Illegal Racial Discrimination in Jury Selection: A Continuing Legacy

Vol. 37 No. 4

Bryan Stevenson is director of the Equal Justice Initiative, a nonprofit law organization with headquarters in Montgomery, Alabama, and is on the law faculty at New York University School of Law.

Since Reconstruction, when Congress outlawed racial discrimination in jury service, 18 U.S.C. § 243, and the Supreme Court condemned the restriction of jury service to whites, Strauder v. West Virginia, 100 U.S. 303 (1880), in response to pressure for representative juries, the antidiscrimination struggle has shifted from challenging the total exclusion of minorities from the jury rolls to confronting racial bias in the jury selection process at trial, specifically the prosecution’s use of peremptory strikes to exclude jurors of color.

In Batson v. Kentucky, 476 U.S. 79 (1986), the Supreme Court ruled that jurors cannot be excluded on the basis of race and held that, where circumstances at trial support an inference of discrimination in the use of peremptory strikes, the prosecutor must explain why she excluded African Americans, and, if she fails to give a legitimate, nonracial reason for each strike, the trial court can conclude the prosecutor acted on the basis of race and put the struck jurors back on the jury venire. Id. at 100.

In the quarter century since Batson, its inadequacy to eradicate racial discrimination in jury selection has become readily apparent. As Justice Thurgood Marshall noted, “[a]ny prosecutor can easily assert facially neutral reasons for striking a juror, and trial courts are ill equipped to second-guess those reasons.” Id. at 106.

People of color not only have been illegally excluded but also denigrated and insulted with pretextual reasons intended to conceal racial bias. African Americans have been excluded because they appeared to have “low intelligence”; wore eyeglasses; were single, married, or separated; or were too old for jury service at age forty-three or too young at twenty-eight. They have been barred for having relatives who attended historically black colleges; for chewing gum; and, frequently, for living in predominantly black neighborhoods.

In a South Carolina case, the prosecutor said he struck a black potential juror because he “shucked and jived” as he walked. These “race-neutral” explanations and the tolerance of racial bias by court officials have made jury selection for people of color a hazardous venture, where the sting of exclusion often is accompanied by painful insults and injurious commentary.

Unvarnished racial bias drove higher reversal rates in the few years following Batson, but many offices responded by training prosecutors to mask their exclusion of minorities from juries. Prosecutors in Dallas County, Texas, maintained a decades-long policy of systematically excluding African Americans from jury service and codified it in a training manual. Miller-El v. Dretke, 545 U.S. 231, 264 (2005).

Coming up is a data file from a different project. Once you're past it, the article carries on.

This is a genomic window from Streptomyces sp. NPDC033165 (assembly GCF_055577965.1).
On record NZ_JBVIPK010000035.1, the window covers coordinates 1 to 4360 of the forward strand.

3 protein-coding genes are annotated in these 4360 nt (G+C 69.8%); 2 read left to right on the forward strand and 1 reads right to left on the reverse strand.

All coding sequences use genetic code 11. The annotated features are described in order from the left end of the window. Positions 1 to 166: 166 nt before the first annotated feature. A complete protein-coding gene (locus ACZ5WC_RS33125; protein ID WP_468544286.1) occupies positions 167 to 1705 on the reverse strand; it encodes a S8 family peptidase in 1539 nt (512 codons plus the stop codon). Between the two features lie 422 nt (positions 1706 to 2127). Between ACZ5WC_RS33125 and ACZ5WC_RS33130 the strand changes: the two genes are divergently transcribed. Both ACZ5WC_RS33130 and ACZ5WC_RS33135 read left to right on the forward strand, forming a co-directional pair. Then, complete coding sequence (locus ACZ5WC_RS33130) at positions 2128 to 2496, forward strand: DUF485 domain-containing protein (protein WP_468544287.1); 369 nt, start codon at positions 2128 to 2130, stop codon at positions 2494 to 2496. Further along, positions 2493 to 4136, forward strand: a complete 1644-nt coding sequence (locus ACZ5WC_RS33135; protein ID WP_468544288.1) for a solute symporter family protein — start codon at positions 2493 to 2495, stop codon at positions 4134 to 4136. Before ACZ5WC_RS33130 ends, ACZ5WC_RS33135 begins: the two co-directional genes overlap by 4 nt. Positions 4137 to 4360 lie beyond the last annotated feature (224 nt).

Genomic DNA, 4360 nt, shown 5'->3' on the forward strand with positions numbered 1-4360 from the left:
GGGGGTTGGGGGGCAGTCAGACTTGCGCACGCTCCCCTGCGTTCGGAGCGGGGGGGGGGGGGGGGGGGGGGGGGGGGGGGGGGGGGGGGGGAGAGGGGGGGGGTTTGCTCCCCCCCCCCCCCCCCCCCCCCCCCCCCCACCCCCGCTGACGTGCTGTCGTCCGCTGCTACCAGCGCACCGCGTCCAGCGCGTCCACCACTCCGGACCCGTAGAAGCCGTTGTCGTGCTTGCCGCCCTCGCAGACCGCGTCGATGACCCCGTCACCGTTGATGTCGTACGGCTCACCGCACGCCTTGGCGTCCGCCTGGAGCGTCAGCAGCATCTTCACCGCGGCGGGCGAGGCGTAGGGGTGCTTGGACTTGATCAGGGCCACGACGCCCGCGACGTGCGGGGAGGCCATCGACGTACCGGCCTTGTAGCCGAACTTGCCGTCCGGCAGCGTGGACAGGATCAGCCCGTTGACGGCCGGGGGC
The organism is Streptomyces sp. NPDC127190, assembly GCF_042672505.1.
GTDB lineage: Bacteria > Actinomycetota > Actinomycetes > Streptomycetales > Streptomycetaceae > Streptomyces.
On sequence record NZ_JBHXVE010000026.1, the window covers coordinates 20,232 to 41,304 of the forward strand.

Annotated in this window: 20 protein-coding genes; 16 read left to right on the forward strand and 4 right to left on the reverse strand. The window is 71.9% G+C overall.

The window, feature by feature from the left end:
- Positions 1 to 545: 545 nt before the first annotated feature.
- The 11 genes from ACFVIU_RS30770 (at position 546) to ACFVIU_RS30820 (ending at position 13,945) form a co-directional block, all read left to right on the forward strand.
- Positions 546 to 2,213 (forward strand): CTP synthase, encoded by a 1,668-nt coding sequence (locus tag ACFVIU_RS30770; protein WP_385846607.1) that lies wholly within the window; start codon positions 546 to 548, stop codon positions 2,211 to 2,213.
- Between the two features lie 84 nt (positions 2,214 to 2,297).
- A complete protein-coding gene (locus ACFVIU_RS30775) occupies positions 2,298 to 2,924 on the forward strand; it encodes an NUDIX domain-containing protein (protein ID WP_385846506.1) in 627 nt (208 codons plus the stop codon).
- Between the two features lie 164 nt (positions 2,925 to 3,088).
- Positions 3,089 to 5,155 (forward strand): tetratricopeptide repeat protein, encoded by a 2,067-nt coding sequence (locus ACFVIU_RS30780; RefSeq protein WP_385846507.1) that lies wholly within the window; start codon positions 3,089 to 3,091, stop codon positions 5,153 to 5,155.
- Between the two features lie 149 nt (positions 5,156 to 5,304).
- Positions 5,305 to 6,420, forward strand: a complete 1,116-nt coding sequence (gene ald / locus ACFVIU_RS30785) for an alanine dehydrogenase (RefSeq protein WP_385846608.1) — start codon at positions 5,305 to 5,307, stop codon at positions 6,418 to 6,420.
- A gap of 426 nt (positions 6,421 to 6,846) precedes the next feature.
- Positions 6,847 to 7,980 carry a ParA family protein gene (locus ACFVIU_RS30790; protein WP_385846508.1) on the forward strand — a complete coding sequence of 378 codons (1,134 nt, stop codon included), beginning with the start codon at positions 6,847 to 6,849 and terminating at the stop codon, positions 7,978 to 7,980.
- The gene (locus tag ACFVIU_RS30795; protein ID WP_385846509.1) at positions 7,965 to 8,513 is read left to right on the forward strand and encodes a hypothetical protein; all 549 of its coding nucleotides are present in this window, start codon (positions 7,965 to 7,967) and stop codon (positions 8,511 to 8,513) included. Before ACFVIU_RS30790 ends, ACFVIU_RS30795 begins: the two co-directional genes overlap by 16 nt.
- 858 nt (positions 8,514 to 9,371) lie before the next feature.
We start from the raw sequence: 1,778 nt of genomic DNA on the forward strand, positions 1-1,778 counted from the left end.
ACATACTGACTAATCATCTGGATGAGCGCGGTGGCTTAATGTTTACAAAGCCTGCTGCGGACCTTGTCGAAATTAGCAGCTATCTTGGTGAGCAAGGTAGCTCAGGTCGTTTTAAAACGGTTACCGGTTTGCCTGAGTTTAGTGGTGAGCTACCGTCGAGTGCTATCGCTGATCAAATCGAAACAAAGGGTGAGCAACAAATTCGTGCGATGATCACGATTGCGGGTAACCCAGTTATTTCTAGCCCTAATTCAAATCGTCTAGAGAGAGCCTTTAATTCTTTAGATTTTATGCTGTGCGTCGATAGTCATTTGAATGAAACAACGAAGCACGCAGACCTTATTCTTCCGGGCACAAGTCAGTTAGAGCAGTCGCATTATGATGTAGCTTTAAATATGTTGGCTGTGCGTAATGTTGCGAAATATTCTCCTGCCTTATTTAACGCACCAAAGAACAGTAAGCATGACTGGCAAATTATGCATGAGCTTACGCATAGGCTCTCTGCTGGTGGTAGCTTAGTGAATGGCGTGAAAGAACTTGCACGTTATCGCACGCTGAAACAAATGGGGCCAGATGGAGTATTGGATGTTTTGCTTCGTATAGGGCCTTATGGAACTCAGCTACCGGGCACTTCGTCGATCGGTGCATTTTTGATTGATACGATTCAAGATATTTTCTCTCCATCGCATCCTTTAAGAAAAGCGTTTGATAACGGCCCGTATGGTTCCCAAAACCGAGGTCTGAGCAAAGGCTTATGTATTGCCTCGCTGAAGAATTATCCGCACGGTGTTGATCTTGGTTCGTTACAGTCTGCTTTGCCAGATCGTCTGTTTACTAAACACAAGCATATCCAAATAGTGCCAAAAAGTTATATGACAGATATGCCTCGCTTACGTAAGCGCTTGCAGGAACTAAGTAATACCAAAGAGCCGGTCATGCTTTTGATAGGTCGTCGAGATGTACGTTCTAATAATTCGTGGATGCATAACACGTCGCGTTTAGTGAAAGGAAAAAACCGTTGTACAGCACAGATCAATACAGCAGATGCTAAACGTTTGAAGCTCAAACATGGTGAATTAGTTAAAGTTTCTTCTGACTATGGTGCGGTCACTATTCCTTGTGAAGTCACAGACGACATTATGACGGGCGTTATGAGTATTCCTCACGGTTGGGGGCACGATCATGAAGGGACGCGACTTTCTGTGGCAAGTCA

Similar efforts to avoid detection while excluding people on the basis of race have continued in many jurisdictions, resulting in the ongoing underrepresentation of people of color on juries. For example, from 2005–09, prosecutors in Houston County, Alabama (which is 27 percent black), used peremptory strikes to remove 80 percent of the African Americans qualified for jury service in capital trials.

The documented and continued exclusion of people of color from juries is evidence of an acceptance of racial bias in too many courts across the United States today. Prosecutors who illegally exclude people of color from juries face few, if any, consequences or even public scrutiny. Courts, bar associations, and legislatures should play a role in enforcing antidiscrimination laws and deterring misconduct; district attorneys should not tolerate violations of the law by their prosecutors; and the Justice Department and federal prosecutors should enforce 18 U.S.C. § 243 by pursuing actions against district attorney’s offices with a history of racially biased selection practices.

Full representation of all cognizable groups can be achieved during the next five years by implementing widely available procedures—including supplementing source lists for jury pools and utilizing computer models that weight groups appropriately—to ensure that racial minorities, women, and other groups are fully represented in jury pools.

Finally, discrimination in individual courtrooms is a local problem for which local solutions can be highly effective. Community groups should exercise their constitutional right to attend public criminal trial proceedings and document the exclusion of minorities from jury service. Especially in jurisdictions with a history of systematic exclusion, bearing witness to the conduct of local officials is a powerful and necessary step in holding them accountable and ultimately changing their behavior.

While courts sometimes have attempted to remedy the problem of discriminatory jury selection, in too many cases today there continues to be indifference to racial bias in jury selection. This problem has persisted for far too long, and respect for the law cannot be achieved until it is eliminated and equal justice for all is realized.

 

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